KUALA LUMPUR: An accused is legally entitled to cross-examine a prosecution witness on previous statements to investigative authorities which relate to the charge, the sessions court was told in Lim Guan Eng’s undersea tunnel corruption trial.
Defence counsel Gobind Singh Deo said Section 145 of the Evidence Act 1950 allows him to cross-examine a key prosecution witness on statements made to the Malaysian Anti-Corruption Commission (MACC).
He also said Section 155 of the same law stipulates that the credibility of a witness may be impeached by an adverse party with the consent of the court.
“The law cannot shut us down when a witness is said to have made contradictory statements,” he said during submissions before trial judge Azura Alwi.
The defence is seeking to obtain statements made by Zarul Ahmad Zulkifli to MACC relating to the anti-graft body’s investigations in the present case and in another action brought against businessman G Gnanaraja previously.
Under cross-examination yesterday, Zarul, a director of Consortium Zenith BUCG Sdn Bhd, testified that he had arranged for RM2 million to be encashed using a Public Bank cheque. He said the money was intended as payment for Lim.
Zarul also said that another RM2 million in cash was given to Gnanaraja to be handed over to former prime minister Najib Razak. He said the payment to Najib was to facilitate the closure of MACC’s ongoing money laundering investigation into Zarul.
The defence contended that Zarul had previously given a statement in the case that took place in the Shah Alam sessions court that the RM2 million was for Najib.
However, the prosecution said that Zarul later “rectified” his statement to MACC in connection with the Shah Alam case.
The defence wants the court to direct the prosecution to hand over both statements so that it can initiate impeachment proceedings against Zarul.
Gobind further said the defence will upon receipt of the statements highlight material contradictions between Zarul’s testimony and his previous MACC statements to justify impeaching him.
“Zarul will be asked to clarify and we (defence) will have the opportunity to cross-examine him,” the lawyer said.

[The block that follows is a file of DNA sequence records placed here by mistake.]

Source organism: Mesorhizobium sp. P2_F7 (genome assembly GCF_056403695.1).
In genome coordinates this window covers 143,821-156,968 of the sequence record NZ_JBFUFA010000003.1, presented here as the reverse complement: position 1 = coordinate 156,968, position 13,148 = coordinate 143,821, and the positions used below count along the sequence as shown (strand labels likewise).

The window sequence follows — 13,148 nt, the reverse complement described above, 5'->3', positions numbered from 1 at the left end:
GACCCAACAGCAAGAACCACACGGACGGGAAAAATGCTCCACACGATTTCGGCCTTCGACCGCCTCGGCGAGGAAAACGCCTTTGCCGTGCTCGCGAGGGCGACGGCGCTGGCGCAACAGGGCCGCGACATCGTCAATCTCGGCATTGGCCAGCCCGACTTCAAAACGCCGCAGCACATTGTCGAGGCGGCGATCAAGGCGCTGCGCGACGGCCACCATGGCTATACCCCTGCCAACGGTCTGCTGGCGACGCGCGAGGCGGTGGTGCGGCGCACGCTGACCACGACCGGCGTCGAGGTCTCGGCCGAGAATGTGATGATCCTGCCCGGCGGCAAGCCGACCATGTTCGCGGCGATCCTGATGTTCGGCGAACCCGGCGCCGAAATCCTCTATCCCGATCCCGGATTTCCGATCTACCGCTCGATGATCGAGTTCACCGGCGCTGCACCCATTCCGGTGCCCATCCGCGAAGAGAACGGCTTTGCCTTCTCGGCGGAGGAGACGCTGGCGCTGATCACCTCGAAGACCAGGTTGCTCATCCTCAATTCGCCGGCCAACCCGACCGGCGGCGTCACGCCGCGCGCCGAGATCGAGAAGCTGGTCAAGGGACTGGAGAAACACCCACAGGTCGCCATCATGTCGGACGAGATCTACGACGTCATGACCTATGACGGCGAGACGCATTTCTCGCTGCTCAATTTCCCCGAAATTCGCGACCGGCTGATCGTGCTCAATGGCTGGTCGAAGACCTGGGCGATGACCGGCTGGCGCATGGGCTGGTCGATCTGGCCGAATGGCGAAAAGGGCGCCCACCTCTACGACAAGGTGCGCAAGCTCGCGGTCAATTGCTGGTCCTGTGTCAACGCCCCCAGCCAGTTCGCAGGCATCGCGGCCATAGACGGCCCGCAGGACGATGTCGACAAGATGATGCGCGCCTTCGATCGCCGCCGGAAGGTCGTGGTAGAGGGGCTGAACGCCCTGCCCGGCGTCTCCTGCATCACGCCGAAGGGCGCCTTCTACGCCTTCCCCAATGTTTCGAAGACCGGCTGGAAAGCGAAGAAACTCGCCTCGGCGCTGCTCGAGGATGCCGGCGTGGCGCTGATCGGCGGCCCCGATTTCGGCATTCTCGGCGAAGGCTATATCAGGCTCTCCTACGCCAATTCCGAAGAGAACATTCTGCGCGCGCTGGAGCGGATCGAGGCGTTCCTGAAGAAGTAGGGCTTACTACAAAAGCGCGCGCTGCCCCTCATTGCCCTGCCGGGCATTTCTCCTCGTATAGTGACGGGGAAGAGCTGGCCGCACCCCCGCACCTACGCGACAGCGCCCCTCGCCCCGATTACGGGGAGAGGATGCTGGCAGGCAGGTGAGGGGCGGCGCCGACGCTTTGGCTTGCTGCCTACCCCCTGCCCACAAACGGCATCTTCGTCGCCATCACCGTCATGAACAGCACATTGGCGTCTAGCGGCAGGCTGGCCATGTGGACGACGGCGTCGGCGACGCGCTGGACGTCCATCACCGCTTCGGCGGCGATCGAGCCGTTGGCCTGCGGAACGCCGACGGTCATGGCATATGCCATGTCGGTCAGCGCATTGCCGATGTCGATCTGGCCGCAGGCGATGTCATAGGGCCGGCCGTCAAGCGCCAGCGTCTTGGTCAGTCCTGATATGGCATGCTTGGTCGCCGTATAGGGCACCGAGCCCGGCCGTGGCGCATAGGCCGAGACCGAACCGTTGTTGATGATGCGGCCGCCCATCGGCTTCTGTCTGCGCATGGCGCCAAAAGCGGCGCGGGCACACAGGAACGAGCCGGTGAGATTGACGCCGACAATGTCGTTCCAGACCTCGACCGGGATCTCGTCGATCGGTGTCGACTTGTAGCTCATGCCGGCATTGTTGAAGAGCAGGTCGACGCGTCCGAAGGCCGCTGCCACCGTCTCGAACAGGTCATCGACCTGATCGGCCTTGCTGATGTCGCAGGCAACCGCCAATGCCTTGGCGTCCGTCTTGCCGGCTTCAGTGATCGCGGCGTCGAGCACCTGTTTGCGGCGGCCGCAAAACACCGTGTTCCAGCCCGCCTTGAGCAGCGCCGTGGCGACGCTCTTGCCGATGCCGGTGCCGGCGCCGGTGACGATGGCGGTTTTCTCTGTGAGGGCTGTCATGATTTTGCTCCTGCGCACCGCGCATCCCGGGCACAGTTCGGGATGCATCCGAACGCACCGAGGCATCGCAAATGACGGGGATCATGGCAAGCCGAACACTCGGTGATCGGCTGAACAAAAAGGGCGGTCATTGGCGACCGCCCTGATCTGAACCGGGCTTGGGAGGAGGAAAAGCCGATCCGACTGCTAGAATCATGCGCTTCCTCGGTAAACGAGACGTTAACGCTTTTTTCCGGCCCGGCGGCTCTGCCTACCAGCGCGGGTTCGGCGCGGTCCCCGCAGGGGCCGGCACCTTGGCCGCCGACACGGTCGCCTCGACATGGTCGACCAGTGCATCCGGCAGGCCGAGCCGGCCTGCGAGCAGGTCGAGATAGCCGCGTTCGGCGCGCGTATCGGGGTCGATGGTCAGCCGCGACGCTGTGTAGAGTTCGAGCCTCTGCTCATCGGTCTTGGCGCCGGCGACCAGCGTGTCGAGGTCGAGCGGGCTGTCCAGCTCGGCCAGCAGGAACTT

Gobind said the prosecution in the Shah Alam case had produced 22 witnesses and tendered 19 exhibits.
“The prosecution cannot come and say now that Zarul had ‘rectified’ his statement. When was it rectified?,” he asked.
He said it is for the court to decide whether the statement has been rectified, not the prosecution.
“We are only interested in finding justice. Zarul’s evidence is now all about his credibility,” he said.
Deputy public prosecutor Wan Shahruddin Wan Ladin replied that the defence should have made an application for discovery of documents under Section 51A of the Criminal Procedure Code.
He said the current application, made in order to impeach Zarul, was premature.
Wan Shahruddin said there is no requirement for the prosecution to supply the statements requested by the defence.
He said the defence should have continued to cross-examine Zarul when he took the witness stand yesterday.
“At this juncture, there is no basis for impeachment. The application is a ‘fishing expedition’,” he added.
Azura will deliver her ruling on Nov 2.
Lim is standing trial on charges of using his position to ask Zarul for a 10% cut of the profits from the undersea tunnel project and accepting RM3.3 million from the businessman.
He is also accused of two counts of dishonestly misappropriating RM208.7 million worth of state land from two companies.